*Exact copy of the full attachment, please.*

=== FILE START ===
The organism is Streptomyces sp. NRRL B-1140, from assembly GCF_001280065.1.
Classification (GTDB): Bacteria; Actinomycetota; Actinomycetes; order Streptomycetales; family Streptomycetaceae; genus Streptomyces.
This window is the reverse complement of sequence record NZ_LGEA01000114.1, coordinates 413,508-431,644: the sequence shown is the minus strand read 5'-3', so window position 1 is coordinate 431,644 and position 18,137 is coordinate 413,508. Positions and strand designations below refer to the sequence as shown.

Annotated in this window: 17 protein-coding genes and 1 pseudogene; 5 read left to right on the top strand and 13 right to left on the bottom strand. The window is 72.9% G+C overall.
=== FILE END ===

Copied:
The organism is Streptomyces sp. NRRL B-1140, from assembly GCF_001280065.1.
Classification (GTDB): Bacteria; Actinomycetota; Actinomycetes; order Streptomycetales; family Streptomycetaceae; genus Streptomyces.
This window is the reverse complement of sequence record NZ_LGEA01000114.1, coordinates 413,508-431,644: the sequence shown is the minus strand read 5'-3', so window position 1 is coordinate 431,644 and position 18,137 is coordinate 413,508. Positions and strand designations below refer to the sequence as shown.

Annotated in this window: 17 protein-coding genes and 1 pseudogene; 5 read left to right on the top strand and 13 right to left on the bottom strand. The window is 72.9% G+C overall.